But what did you go out to see? A man dressed in soft clothing? Those who are splendidly clothed and live in luxury are found in royal palaces! (Luke 7:25, 25)
A woman shall not wear man’s clothing, nor shall a man put on a woman’s clothing; for whoever does these things is an abomination to the LORD your God. (Deuteronomy 22:5)
Likewise, I want women to adorn themselves with proper clothing, modestly and discreetly, not with braided hair and gold or pearls or costly garments… (1 Timothy 2:9)
Here’s the thing about yesterday’s shoutfest in which men and women mocked Scripture’s doctrine that clothes and comportment are a confession of faith. Speaking of the pic specifically, guys denied there was anything soft, gay, or vain about the man’s appearance, so I responded:
I understand your concern with my judgment, but if this is not what Jesus condemns as “malakoi” when he describes John the Baptist’s clothes, what is? Something is inappropriately “soft-manish” if Jesus commends John for not dressing that way.
Note that question “what is?” There wasn’t a single response to it. Just laughter and mocking.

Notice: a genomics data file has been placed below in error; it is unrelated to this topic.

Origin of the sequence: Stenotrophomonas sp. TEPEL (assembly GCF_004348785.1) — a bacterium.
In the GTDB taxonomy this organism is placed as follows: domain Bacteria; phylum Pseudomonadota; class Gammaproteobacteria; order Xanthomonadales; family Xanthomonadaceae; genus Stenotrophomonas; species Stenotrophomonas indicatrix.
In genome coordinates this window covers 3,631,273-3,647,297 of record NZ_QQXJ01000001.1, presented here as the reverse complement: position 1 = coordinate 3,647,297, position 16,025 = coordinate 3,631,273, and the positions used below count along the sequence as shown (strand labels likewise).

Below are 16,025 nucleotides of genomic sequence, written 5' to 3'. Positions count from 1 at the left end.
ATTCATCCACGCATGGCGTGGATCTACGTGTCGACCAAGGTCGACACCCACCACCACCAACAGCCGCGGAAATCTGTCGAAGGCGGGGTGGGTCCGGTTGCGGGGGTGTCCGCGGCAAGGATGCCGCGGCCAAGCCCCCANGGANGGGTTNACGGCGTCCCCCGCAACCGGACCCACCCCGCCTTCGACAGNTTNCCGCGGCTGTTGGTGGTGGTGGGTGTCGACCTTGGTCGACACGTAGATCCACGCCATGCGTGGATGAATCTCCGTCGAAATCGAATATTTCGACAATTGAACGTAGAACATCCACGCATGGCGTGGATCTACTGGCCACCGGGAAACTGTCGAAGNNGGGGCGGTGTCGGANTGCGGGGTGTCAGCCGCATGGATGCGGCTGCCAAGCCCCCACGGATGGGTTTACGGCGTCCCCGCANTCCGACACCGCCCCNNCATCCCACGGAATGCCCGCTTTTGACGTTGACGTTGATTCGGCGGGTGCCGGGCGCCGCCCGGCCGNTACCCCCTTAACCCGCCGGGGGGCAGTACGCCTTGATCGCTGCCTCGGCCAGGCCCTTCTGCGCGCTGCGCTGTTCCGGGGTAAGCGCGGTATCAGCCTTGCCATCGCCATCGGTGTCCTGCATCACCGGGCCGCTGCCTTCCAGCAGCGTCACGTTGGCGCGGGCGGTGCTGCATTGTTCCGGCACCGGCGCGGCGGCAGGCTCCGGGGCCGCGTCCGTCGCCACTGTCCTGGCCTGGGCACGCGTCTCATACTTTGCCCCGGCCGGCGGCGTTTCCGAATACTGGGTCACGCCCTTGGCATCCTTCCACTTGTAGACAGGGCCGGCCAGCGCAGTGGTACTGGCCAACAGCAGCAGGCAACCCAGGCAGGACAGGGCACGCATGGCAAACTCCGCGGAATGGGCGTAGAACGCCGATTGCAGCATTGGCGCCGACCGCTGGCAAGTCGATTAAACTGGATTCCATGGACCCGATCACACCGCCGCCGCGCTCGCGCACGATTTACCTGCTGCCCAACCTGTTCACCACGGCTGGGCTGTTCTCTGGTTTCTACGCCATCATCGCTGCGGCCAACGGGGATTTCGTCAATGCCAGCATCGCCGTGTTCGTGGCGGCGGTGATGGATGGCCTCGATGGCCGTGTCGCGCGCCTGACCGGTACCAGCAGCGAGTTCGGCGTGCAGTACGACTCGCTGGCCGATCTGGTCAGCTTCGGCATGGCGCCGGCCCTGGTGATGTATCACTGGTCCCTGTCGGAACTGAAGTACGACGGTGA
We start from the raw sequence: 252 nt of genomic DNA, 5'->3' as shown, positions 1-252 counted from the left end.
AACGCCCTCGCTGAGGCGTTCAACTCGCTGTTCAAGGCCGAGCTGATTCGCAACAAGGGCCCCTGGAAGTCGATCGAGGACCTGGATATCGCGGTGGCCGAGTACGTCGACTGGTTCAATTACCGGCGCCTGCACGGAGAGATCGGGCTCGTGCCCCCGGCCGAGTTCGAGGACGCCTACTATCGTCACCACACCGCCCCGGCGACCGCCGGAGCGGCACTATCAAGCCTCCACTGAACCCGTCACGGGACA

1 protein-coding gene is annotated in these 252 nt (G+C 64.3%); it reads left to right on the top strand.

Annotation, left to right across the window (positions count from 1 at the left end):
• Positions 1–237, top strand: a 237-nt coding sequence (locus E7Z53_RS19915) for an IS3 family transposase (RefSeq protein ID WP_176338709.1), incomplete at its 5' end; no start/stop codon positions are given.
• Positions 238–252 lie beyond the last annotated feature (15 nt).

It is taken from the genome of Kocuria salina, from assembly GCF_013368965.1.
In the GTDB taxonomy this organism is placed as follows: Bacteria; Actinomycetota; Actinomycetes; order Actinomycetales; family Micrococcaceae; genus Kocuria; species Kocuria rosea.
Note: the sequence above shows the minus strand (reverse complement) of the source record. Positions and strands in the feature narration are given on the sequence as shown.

It’s telling that we’ve lost the ability to discern what a man’s clothing and comportment and hair communicate concerning his moral character. Previous generations of Christians would have known what they were seeing.
Does it matter that we have lost the ability to discern good and evil in how a man or woman dresses and how they carry themselves?
Since a man’s appearance is a deeply personal statement, it’s hands-off. That statement may be gay or vain or soft, but it’s hands-off. The woman’s statement may be slutty or mannish or loud, but it’s hands-off.
We see how much breast a woman exposes and how much time a man puts into his hair part and wave as significant stylistically, but not morally. Such statements are merely a question of personal taste devoid of spiritual content.
So you want to argue yesterday’s pic wasn’t gay or soft or effeminate or vain. I get it.
Now prove to us this is not simply your attempt to deny clothing and comportment are confessions of faith or unbelief. Show us a pic of an effeminate man who is the opposite of John the Baptist—a man with the appearance Jesus described.
Or, if you prefer, show us a pic of a woman wearing a man’s clothing.
Moses and Jesus and the Apostle Paul and the Apostolic fathers and all our fathers in the faith down through the centuries have been specific in commending and condemning certain hairstyles and clothing and accoutrements. What does it say about us that we’ve lost this discernment. Or worse, hold it up to derision?